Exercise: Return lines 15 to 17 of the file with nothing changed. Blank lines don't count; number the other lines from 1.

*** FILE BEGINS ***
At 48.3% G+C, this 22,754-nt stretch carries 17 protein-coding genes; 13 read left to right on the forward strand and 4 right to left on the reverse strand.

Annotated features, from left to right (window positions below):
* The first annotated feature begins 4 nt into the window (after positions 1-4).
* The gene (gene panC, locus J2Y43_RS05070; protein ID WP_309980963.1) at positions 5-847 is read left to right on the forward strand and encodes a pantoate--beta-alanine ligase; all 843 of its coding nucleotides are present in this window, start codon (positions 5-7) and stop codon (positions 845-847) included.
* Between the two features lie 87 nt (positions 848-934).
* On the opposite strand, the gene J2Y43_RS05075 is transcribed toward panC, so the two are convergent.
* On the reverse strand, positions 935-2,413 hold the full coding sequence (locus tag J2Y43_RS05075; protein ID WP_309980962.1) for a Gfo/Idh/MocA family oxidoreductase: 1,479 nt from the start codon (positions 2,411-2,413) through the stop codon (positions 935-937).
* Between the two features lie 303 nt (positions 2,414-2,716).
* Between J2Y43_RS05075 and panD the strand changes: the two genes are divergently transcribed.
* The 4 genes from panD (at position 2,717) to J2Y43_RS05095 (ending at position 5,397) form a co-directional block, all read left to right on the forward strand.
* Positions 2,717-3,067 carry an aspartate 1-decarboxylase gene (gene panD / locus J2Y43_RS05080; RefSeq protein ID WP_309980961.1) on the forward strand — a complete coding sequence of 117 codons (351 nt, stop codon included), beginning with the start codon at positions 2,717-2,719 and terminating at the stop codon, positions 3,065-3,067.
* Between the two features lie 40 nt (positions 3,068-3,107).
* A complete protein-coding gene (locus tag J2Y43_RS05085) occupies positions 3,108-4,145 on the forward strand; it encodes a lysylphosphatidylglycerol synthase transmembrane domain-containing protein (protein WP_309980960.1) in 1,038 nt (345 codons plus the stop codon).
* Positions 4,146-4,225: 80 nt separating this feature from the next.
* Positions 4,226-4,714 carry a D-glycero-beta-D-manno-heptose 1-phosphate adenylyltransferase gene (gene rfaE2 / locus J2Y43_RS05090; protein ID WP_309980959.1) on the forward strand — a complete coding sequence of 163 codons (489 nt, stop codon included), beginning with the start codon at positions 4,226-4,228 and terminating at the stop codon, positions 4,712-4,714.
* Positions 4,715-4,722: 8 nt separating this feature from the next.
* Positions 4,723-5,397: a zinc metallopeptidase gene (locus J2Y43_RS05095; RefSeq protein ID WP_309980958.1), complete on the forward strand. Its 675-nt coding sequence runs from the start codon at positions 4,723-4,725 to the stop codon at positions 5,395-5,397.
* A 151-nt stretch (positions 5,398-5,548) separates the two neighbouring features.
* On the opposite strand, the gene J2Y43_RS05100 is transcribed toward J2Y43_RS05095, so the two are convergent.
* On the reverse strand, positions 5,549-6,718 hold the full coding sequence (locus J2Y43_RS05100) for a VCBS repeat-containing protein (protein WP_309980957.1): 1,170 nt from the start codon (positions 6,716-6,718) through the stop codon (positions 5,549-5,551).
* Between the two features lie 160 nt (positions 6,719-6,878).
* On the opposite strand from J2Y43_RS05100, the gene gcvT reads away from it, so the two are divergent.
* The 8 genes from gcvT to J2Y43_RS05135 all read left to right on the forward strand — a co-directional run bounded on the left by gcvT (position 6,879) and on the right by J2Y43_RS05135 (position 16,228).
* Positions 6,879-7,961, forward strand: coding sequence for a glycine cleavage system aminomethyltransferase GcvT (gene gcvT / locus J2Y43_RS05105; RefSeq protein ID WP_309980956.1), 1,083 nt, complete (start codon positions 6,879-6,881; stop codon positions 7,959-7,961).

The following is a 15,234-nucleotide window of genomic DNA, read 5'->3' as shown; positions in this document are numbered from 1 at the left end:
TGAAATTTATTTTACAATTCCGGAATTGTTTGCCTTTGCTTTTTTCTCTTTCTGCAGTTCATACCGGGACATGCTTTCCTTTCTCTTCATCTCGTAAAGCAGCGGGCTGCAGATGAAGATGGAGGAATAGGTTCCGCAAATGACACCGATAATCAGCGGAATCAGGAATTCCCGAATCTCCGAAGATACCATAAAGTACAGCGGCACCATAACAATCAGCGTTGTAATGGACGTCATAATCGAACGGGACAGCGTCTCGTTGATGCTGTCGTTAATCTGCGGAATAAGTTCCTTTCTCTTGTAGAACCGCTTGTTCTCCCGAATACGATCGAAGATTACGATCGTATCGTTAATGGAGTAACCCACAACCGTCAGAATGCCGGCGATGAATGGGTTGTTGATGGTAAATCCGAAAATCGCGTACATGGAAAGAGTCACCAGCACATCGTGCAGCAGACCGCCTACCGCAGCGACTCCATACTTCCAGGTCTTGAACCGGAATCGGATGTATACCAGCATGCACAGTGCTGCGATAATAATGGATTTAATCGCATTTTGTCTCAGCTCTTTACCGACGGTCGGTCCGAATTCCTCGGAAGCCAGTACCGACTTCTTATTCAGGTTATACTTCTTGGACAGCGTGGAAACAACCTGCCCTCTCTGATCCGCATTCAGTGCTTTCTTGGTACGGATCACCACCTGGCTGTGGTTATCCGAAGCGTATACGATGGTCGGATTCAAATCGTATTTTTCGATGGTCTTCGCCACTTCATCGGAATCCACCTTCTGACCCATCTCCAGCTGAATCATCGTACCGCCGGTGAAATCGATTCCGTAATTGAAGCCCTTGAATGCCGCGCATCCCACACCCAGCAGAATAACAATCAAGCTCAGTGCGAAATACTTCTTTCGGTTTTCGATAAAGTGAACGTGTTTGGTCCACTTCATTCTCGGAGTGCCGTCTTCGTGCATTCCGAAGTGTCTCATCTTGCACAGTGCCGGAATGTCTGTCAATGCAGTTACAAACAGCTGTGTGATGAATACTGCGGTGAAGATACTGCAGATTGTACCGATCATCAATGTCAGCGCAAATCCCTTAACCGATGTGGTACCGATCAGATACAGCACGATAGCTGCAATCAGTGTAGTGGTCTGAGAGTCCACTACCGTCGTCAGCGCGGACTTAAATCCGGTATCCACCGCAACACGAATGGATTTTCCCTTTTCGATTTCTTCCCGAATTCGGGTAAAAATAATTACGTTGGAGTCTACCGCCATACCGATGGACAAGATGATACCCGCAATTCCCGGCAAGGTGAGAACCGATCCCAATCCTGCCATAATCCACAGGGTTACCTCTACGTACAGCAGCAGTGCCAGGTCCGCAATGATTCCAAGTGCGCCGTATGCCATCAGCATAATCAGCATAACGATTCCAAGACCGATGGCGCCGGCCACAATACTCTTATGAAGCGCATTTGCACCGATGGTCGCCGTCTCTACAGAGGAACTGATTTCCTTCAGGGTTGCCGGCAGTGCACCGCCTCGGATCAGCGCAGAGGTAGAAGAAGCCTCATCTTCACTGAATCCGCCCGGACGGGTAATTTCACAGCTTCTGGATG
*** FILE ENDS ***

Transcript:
* Positions 4,226-4,714 carry a D-glycero-beta-D-manno-heptose 1-phosphate adenylyltransferase gene (gene rfaE2 / locus J2Y43_RS05090; protein ID WP_309980959.1) on the forward strand — a complete coding sequence of 163 codons (489 nt, stop codon included), beginning with the start codon at positions 4,226-4,228 and terminating at the stop codon, positions 4,712-4,714.
* Positions 4,715-4,722: 8 nt separating this feature from the next.
* Positions 4,723-5,397: a zinc metallopeptidase gene (locus J2Y43_RS05095; RefSeq protein ID WP_309980958.1), complete on the forward strand. Its 675-nt coding sequence runs from the start codon at positions 4,723-4,725 to the stop codon at positions 5,395-5,397.